Noah Van Hartesveldt (Student)

Noah Van Hartesveldt snorkeling

From his first semester of classes to his latest academic advising meetings, Noah Van Hartesveldt has benefitted from the guidance of deeply-invested, knowledgeable faculty at Mississippi State.

“Mississippi State radiated the feelings of family and a personal interest in my success,” recalled the Grand Rapids, Michigan, native who originally discovered the university while researching geology programs at higher education institutions in the South.

“The geosciences department as a whole has been a strong influence,” he emphasized. “All of my professors have challenged me to succeed through their careers and personal work in the field, and I want to reflect that dedication through my work.”

Concentrating in professional geology, Van Hartesveldt recently participated in the prestigious National Science Foundation Research Experience for Undergraduates program. During his eight-week stay on the Cayman Islands, he studied coral reef biodiversity and resilience at the Little Cayman Research Centre.

“My work focuses on Elkhorn coral, a highly threatened species with decimated populations in the Caribbean,” he said. “I learned new analysis techniques to better explain why Elkhorn has clumped distributions on the reef. My mentor and I also used GIS mapping to create a comprehensive local reef profile to emphasize our findings.”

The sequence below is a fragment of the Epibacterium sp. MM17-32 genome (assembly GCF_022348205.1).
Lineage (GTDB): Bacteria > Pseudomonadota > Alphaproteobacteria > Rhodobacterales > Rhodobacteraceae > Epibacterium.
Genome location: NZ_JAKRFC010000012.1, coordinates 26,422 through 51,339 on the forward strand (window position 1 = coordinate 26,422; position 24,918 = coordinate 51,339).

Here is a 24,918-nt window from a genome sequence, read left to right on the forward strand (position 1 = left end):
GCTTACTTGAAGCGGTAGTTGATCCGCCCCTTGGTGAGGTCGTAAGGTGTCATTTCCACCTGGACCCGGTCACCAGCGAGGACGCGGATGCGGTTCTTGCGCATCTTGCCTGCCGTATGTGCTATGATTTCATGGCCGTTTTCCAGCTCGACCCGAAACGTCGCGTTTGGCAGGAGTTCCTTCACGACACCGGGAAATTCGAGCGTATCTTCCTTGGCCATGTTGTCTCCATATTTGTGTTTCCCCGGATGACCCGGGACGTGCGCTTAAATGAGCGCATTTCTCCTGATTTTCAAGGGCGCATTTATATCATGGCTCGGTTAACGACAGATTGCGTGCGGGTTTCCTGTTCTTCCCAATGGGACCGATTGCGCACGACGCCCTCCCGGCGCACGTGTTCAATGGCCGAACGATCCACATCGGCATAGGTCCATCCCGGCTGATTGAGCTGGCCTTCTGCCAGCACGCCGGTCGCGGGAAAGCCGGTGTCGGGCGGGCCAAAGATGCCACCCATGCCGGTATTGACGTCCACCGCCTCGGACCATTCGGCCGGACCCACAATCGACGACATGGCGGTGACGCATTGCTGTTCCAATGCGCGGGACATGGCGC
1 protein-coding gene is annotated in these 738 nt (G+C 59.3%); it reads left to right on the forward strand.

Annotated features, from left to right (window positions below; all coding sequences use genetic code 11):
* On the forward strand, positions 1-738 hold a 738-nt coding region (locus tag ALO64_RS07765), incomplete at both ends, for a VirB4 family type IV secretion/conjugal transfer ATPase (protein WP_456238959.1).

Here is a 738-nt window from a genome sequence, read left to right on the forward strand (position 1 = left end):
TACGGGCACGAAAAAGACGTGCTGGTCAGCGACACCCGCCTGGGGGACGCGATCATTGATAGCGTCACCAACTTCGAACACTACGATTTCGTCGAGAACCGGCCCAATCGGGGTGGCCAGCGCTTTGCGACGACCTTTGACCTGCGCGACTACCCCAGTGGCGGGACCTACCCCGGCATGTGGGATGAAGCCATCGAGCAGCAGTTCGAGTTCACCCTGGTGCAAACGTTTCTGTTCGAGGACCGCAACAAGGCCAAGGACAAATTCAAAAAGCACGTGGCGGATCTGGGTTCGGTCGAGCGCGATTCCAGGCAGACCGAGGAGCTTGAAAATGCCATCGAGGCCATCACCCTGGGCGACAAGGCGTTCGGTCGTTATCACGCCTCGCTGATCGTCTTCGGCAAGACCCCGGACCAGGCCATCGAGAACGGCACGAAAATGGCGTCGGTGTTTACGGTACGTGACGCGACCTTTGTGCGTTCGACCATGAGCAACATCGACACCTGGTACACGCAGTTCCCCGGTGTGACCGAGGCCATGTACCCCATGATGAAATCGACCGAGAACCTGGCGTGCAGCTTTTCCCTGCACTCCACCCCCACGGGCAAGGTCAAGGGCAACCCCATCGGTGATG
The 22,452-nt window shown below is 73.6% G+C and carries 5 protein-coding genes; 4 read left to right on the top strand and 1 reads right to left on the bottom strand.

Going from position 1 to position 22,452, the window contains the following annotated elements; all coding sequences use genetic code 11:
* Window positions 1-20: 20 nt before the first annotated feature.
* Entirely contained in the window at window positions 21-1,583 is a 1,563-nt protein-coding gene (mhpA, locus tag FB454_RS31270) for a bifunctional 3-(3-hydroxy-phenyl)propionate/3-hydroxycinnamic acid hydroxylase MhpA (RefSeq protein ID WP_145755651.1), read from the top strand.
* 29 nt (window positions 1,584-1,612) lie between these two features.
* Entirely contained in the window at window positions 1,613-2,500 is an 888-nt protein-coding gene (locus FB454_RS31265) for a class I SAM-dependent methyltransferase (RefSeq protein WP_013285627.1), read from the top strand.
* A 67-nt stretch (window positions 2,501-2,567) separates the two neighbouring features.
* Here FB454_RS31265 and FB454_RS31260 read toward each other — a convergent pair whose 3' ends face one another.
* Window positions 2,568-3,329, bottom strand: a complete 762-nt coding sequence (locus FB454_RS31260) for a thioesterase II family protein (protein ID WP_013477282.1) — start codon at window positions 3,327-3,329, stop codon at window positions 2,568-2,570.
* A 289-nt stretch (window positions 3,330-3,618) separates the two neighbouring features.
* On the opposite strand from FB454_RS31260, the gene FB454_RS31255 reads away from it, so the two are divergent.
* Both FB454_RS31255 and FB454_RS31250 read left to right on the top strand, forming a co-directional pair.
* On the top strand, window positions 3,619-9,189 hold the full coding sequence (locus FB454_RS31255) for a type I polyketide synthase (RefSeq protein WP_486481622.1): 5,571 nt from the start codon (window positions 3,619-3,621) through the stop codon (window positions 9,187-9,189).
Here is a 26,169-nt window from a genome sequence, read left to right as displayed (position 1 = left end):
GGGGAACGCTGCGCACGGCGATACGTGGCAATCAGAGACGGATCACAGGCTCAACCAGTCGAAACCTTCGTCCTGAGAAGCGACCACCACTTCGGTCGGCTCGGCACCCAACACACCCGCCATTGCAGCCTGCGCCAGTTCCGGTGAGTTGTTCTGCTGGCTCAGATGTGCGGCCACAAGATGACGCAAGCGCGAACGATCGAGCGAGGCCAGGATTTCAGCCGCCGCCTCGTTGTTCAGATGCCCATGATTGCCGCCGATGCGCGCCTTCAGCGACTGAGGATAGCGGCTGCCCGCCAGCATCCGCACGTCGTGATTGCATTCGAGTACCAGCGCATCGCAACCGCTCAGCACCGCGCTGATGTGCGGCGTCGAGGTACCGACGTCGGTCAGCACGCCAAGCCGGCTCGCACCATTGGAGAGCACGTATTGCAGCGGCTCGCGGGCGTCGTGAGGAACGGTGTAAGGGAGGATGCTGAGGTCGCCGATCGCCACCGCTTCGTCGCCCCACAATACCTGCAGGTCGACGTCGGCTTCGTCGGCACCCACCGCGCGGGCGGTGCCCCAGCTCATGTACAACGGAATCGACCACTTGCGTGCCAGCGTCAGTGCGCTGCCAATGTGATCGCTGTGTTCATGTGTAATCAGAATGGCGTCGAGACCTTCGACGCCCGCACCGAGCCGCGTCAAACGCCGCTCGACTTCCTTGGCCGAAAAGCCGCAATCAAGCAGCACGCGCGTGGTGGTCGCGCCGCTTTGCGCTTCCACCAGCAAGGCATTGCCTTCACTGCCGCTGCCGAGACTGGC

Glad to be back at MSU, Van Hartesveldt said he is grateful for his summer research experience, one he describes as “an incredible honor with great responsibility.”

“Being selected to do scientific research is an attestation to all of those who’ve helped me along the way,” he said. “I’ve been able to utilize the skills I’ve gained from the classroom and apply them in the field, which is exciting.”

After graduation, Van Hartesveldt plans to attend graduate school to pursue a doctoral degree. He aspires to conduct research on the biogeochemistry of corals and gain a better understanding of the role geology plays in paleo and present marine life.